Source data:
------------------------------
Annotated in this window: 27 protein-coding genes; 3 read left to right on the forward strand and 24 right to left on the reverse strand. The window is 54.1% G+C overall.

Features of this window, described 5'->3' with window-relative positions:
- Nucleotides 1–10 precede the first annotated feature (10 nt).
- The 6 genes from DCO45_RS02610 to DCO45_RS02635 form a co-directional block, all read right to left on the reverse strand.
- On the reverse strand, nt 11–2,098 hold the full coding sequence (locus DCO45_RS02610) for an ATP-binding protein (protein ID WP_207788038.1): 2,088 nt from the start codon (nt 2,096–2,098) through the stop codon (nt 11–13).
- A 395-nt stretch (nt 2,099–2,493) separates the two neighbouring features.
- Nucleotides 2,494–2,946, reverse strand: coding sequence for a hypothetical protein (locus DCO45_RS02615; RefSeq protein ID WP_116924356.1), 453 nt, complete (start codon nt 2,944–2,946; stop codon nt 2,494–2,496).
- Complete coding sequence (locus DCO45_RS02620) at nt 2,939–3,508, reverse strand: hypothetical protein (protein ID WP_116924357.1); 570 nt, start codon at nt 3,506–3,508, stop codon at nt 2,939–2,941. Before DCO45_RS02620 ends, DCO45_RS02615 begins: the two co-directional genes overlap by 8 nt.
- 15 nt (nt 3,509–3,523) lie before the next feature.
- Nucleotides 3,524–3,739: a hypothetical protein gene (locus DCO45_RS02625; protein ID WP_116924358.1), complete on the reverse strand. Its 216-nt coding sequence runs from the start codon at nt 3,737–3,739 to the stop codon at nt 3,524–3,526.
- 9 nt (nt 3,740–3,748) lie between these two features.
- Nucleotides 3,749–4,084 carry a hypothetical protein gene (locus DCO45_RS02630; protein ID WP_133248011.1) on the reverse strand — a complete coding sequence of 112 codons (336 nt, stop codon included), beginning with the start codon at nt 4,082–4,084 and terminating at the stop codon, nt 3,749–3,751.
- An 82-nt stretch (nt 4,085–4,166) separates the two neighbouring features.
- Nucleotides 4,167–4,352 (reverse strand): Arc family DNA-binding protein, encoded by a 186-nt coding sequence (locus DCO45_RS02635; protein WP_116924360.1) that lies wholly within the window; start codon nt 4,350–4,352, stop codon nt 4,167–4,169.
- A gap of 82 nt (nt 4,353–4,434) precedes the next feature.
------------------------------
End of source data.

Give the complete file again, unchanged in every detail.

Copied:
Annotated in this window: 27 protein-coding genes; 3 read left to right on the forward strand and 24 right to left on the reverse strand. The window is 54.1% G+C overall.

Features of this window, described 5'->3' with window-relative positions:
- Nucleotides 1–10 precede the first annotated feature (10 nt).
- The 6 genes from DCO45_RS02610 to DCO45_RS02635 form a co-directional block, all read right to left on the reverse strand.
- On the reverse strand, nt 11–2,098 hold the full coding sequence (locus DCO45_RS02610) for an ATP-binding protein (protein ID WP_207788038.1): 2,088 nt from the start codon (nt 2,096–2,098) through the stop codon (nt 11–13).
- A 395-nt stretch (nt 2,099–2,493) separates the two neighbouring features.
- Nucleotides 2,494–2,946, reverse strand: coding sequence for a hypothetical protein (locus DCO45_RS02615; RefSeq protein ID WP_116924356.1), 453 nt, complete (start codon nt 2,944–2,946; stop codon nt 2,494–2,496).
- Complete coding sequence (locus DCO45_RS02620) at nt 2,939–3,508, reverse strand: hypothetical protein (protein ID WP_116924357.1); 570 nt, start codon at nt 3,506–3,508, stop codon at nt 2,939–2,941. Before DCO45_RS02620 ends, DCO45_RS02615 begins: the two co-directional genes overlap by 8 nt.
- 15 nt (nt 3,509–3,523) lie before the next feature.
- Nucleotides 3,524–3,739: a hypothetical protein gene (locus DCO45_RS02625; protein ID WP_116924358.1), complete on the reverse strand. Its 216-nt coding sequence runs from the start codon at nt 3,737–3,739 to the stop codon at nt 3,524–3,526.
- 9 nt (nt 3,740–3,748) lie between these two features.
- Nucleotides 3,749–4,084 carry a hypothetical protein gene (locus DCO45_RS02630; protein ID WP_133248011.1) on the reverse strand — a complete coding sequence of 112 codons (336 nt, stop codon included), beginning with the start codon at nt 4,082–4,084 and terminating at the stop codon, nt 3,749–3,751.
- An 82-nt stretch (nt 4,085–4,166) separates the two neighbouring features.
- Nucleotides 4,167–4,352 (reverse strand): Arc family DNA-binding protein, encoded by a 186-nt coding sequence (locus DCO45_RS02635; protein WP_116924360.1) that lies wholly within the window; start codon nt 4,350–4,352, stop codon nt 4,167–4,169.
- A gap of 82 nt (nt 4,353–4,434) precedes the next feature.